The San Antonio Spurs have accomplished enough in the last 15 years to have earned the benefit of the doubt during cold streaks, but fans could be forgiven for questioning their ability to contend after recent struggles in the midst of the team’s annual (and usually very solid) Rodeo Road Trip. After starting off the nine-game jaunt at 2-1, San Antonio fell into a four-game slide after the All-Star Break that included convincing losses to ostensible peers like the Golden State Warriors, Los Angeles Clippers, and Portland Trail Blazers. Worse yet, future Hall of Fame point guard Tony Parker endured several of the worst games of his career and looked to be a shell of the player he was just a few months prior.
Less than two weeks later, the Spurs are back in form and looking set to rejoin the title conversation. Tuesday night’s 117-107 win over the Toronto Raptors marked their sixth-straight victory and moved the Spurs to just a half-game behind the Clippers for sixth in the conference. As this first-quarter dunk from Kawhi Leonard proves, San Antonio looked very good early:
If that’s not enough, Kawhi also beat the first-quarter buzzer on this jam:
San Antonio jumped out to a 61-41 halftime lead and extended the margin to as many as 26 in the third quarter before Toronto began to come back. The Raptors got the lead down to as few as six points in the final minutes, but the Spurs never looked especially vulnerable and ended up with a well-earned win. Leonard was clearly the star of the night with 24 points (11-of-19 shooting), 11 rebounds, and five steals, but the play of Parker was arguably more important as a bellwether for the Spurs. His 23 points (9-of-20 FG) and nine assists continued a streak of four-straight games of at least 19 points and 45 percent shooting from the field. The Spurs look dangerous again.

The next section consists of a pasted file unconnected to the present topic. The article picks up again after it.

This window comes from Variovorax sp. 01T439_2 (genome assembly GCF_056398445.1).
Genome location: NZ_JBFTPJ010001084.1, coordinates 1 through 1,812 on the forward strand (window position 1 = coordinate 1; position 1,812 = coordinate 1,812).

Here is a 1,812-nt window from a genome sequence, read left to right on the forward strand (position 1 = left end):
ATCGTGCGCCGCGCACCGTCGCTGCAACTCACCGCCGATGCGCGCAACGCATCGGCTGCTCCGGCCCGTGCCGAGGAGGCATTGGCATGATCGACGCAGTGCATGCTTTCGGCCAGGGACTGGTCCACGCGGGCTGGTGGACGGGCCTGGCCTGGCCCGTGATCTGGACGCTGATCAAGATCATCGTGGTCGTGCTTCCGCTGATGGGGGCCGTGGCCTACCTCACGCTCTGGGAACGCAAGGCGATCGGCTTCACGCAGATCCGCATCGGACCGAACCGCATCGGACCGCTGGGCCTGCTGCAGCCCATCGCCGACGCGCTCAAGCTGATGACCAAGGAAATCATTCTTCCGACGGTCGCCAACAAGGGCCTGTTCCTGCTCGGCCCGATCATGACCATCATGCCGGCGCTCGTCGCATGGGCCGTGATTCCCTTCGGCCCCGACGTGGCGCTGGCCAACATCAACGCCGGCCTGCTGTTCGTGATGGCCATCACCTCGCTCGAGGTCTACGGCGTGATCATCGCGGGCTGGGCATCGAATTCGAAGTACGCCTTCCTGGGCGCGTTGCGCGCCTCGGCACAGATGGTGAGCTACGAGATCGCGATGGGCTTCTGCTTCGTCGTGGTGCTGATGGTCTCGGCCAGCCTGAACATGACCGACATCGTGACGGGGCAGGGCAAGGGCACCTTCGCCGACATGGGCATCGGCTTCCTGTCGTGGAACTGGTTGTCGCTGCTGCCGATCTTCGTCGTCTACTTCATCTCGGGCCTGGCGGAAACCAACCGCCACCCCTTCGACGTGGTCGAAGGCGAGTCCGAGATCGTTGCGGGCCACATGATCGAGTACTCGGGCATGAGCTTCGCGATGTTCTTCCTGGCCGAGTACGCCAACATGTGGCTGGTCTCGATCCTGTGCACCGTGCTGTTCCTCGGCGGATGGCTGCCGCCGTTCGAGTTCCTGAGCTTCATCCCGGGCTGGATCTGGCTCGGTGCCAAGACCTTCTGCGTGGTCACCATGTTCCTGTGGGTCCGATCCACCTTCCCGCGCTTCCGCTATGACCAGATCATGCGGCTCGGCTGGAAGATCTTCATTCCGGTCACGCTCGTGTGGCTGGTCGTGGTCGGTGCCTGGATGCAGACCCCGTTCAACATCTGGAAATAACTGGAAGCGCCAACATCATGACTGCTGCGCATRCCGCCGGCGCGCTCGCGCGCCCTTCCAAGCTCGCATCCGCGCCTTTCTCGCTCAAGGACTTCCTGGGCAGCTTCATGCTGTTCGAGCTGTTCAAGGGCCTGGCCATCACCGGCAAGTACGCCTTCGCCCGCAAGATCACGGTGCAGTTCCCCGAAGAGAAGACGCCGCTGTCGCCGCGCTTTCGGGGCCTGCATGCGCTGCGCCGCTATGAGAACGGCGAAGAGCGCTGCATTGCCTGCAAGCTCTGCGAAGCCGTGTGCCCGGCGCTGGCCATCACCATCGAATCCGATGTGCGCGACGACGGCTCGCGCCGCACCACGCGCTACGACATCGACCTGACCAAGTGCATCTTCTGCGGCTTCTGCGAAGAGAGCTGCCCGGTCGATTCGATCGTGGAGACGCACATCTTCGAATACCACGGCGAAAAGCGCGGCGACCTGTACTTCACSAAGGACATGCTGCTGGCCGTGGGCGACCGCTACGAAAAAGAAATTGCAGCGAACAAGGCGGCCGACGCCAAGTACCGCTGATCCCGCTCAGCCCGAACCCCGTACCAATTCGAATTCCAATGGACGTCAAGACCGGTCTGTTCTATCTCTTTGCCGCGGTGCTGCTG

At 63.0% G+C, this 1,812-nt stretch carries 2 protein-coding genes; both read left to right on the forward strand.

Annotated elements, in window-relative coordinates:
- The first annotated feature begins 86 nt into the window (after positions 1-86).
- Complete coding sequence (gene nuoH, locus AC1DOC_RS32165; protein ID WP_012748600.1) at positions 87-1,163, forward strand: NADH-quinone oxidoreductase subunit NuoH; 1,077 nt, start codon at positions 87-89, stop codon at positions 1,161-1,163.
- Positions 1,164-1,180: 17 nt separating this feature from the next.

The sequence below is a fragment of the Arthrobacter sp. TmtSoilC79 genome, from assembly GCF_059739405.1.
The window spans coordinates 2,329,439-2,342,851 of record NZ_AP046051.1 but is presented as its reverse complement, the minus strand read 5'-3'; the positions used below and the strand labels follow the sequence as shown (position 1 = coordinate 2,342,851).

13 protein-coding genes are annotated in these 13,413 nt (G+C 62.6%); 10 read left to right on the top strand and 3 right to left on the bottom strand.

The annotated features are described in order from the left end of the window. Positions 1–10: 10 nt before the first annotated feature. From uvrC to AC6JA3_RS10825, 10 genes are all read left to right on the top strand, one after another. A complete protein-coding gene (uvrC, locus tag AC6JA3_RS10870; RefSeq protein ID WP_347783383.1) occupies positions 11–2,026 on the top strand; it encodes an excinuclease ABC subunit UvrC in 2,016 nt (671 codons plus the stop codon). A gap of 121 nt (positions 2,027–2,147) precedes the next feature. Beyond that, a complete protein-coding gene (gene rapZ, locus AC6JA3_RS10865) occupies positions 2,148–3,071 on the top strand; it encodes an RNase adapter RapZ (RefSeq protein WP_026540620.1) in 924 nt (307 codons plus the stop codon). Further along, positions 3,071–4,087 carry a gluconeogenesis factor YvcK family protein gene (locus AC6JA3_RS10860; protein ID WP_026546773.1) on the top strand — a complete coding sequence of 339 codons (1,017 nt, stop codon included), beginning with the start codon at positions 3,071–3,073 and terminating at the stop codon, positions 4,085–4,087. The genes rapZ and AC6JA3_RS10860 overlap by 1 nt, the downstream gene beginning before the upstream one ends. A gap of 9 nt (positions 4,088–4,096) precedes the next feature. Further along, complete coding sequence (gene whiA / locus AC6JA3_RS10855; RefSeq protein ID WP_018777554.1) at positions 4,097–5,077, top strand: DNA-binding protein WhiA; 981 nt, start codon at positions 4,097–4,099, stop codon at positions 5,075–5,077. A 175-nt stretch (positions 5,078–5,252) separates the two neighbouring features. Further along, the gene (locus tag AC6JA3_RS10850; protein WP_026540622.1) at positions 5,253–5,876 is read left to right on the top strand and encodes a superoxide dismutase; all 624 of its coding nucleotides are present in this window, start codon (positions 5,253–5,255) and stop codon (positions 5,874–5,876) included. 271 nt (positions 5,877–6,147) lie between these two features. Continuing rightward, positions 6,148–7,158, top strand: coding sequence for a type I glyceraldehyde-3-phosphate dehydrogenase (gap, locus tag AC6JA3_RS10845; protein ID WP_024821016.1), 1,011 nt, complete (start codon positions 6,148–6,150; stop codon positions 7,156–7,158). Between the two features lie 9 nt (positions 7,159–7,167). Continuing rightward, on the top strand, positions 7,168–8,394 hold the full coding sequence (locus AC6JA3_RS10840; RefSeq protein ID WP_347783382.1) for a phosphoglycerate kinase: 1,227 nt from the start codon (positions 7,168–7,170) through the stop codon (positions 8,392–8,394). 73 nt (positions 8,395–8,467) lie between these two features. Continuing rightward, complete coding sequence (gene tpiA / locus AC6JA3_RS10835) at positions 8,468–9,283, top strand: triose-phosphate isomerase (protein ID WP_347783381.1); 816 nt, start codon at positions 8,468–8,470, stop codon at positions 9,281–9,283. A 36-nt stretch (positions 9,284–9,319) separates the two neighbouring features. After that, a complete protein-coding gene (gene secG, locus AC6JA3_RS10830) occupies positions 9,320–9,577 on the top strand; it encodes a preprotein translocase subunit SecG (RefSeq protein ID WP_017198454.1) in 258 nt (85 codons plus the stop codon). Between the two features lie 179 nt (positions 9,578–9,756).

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However, it’s fair to wonder if they are back among the league’s elite. Those six wins have come against the Sacramento Kings (twice), Phoenix Suns, Denver Nuggets, Chicago Bulls, and Raptors, all teams that have struggled throughout the season or presently. For instance, Toronto is at fourth in the East but is mired in a run of nine losses in their last 10 games. Given the recent schedule, Thursday’s nationally televised game against the Cleveland Cavaliers at the AT&T Center looks like a more substantial test of the Spurs.
At the same time, San Antonio’s six wins have all been by at least nine points, with two coming by 27 apiece (vs. Sacramento and at Phoenix). The Spurs are handling teams in a manner we’ve grown accustomed to during the Popovich-Duncan era. After the struggles of late February, it’s a welcome return to the familiar for the defending champs.
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